FROM playlist
FULL JOIN toplist
  ON playlist.song = toplist.tophit
WHERE playlist.artist = 'ABBA'
ORDER BY toplist.play DESC;
SQL test yourself 2

Well, nothing new here. 😉 But if you need an explanation, just let me know in the comment section and I’ll give you one!

Conclusion

SQL JOIN is really important and you will use it quite often as a data analyst or scientist. This article has given you a solid base of knowledge. Further down the road you will meet even more advanced applications, but using what you have learned from this article – combined with what you have learned from the previous ones – will cover most cases for now.

And there is only one more article left from my SQL for Data Analysis – Tutorial for Beginners series. In that one, I’ll introduce some intermediate SQL concepts:

  • how to write a query-in-a-query — aka. subquery
  • SQL HAVING and
  • SQL CASE!

Continue here: Advanced SQL concepts.

SQL for Aspiring Data Scientists (7-day online course)

I’ve created an online course that will take you from zero to intermediate level with SQL in 7 days. Go ahead and check it out here:

sql for aspiring data scientists online course header 2

More info…


Cheers,
Tomi Mester

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12 Comments

  1. Khalifa

    Pretty good and easy to comprehend explanation. I’m a big fan of your tutorial series!
    Hopefully someday we can meet.
    Cheers from Indonesia

  2. Tomi, in Test Yourself#2, what if we wanted to print the total number of plays of all ABBA songs. I tried using the code below, but it shows some error. I am not able to debug the same. Would you be able to help?

    SELECT
    playlist.artist,
    sum(toplist.play)
    FROM
    toplist
    FULL JOIN playlist
    ON
    toplist.tophit = playlist.song
    WHERE
    playlist.artist = ‘ABBA’
    ORDER BY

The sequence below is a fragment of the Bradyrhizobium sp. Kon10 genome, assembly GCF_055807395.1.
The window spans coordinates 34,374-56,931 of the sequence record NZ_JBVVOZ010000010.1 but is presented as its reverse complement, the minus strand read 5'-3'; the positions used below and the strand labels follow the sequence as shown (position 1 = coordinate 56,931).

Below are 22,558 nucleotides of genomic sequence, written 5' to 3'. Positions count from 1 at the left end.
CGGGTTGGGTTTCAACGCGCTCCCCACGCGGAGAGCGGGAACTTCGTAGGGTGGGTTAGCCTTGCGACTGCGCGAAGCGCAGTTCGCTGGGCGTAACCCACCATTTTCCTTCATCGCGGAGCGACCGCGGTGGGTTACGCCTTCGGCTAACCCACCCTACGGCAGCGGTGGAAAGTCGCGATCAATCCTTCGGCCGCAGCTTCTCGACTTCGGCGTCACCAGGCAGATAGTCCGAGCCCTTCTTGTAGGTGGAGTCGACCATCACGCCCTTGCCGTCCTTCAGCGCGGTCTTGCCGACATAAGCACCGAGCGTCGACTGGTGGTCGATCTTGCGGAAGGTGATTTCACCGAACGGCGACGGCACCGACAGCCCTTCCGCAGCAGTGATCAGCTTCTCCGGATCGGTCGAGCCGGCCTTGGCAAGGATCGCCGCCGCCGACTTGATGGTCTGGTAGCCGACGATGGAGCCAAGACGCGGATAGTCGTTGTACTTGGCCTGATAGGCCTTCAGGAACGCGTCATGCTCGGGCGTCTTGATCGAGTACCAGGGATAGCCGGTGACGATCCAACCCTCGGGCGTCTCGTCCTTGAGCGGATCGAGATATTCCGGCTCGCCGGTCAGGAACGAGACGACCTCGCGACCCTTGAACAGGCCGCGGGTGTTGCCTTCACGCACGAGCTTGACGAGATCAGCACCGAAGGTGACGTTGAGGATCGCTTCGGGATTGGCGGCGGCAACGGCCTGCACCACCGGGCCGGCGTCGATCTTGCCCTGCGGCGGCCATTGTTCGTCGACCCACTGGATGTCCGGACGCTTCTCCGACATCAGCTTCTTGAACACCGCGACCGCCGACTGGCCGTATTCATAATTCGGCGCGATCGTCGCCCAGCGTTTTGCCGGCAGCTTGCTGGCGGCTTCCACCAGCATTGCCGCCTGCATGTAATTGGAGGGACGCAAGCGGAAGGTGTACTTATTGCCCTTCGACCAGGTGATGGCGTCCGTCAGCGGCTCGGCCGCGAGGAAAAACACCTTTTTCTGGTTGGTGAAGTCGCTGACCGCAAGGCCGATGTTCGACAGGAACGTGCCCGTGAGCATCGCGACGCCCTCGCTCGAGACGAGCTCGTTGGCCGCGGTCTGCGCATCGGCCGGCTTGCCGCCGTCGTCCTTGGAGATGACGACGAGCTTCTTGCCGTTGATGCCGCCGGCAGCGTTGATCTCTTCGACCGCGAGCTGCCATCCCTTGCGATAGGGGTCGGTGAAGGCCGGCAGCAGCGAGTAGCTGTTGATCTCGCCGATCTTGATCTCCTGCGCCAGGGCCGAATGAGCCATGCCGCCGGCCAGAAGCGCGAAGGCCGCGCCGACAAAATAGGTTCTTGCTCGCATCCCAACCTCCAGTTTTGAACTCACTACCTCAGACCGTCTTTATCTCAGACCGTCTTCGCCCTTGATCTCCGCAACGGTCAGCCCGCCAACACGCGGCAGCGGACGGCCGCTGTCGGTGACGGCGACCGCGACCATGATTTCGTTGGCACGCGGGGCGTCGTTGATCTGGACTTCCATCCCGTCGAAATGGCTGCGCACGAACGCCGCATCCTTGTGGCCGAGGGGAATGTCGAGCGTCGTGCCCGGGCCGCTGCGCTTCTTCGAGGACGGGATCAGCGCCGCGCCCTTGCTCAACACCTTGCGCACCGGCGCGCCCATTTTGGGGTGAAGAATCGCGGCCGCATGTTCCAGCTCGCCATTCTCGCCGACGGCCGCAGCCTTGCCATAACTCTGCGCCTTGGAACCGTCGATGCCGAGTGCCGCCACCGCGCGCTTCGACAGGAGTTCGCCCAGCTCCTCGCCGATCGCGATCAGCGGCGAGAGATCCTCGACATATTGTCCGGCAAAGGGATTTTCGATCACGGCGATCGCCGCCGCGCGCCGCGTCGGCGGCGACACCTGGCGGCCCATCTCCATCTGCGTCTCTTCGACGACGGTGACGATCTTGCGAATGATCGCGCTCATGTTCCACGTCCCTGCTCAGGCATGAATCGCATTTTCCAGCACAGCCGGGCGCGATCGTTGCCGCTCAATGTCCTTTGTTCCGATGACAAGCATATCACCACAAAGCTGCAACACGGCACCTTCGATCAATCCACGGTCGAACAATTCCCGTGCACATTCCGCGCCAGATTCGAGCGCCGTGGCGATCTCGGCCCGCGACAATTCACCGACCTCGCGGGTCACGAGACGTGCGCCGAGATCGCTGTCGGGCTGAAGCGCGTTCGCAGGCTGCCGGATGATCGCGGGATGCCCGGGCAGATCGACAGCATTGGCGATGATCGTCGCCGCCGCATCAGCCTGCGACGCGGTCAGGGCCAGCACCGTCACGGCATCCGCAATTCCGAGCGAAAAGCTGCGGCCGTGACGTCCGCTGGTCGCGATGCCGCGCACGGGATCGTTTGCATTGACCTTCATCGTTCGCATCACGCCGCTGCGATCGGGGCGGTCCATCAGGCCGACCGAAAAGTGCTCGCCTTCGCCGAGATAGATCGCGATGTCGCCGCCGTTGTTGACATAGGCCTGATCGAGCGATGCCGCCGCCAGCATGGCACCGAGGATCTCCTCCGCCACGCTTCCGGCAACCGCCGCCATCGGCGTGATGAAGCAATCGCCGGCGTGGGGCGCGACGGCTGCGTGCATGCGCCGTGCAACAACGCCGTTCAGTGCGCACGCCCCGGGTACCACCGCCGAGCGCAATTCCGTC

sum(toplist.play) desc;

    • hi Puneet,

      for the first look, it seems that you are missing the GROUP BY clause, but just in case could you provide me the error message you received?

      Thanks,
      Tomi

  3. RYAN ALEJO

    Hi Tomi,

    In Test yourself #2
    Print the top 5 ABBA songs ordered by number of plays!

    I think you forgot to put “LIMIT 5” in your answer.
    Just incase in the future, ABBA creates new song again. =)

  4. Constance McCormick

    Hi Tomi,
    Thanks for the article. I was referencing your “best practices” article while completing the exercises, specifically the ordering of key words. I’m assuming from your answer it is correct to put a JOIN clause before a WHERE clause? The “best practices” article didn’t state and I was putting my WHERE clause before my JOIN clause. Just wanted some clarification! Thank you!

    • hey Constance,

      good question and yes JOIN comes before WHERE.
      The extended key-word-order-list looks like this
      1. SELECT
      2. FROM
      3. JOIN (ON)
      4. WHERE
      5. GROUP BY
      6. HAVING
      7. ORDER BY
      8. LIMIT
      Hope this helps!
      Cheers,
      Tomi

  5. All of these artists are from Sweden, except Luis Fonsi who are from Puerto Rico 😛 ;).

  6. Nipun Verma

    This is amazing Tomi, Thanks a ton for all your efforts! can’t thank yoou enough man
    🙂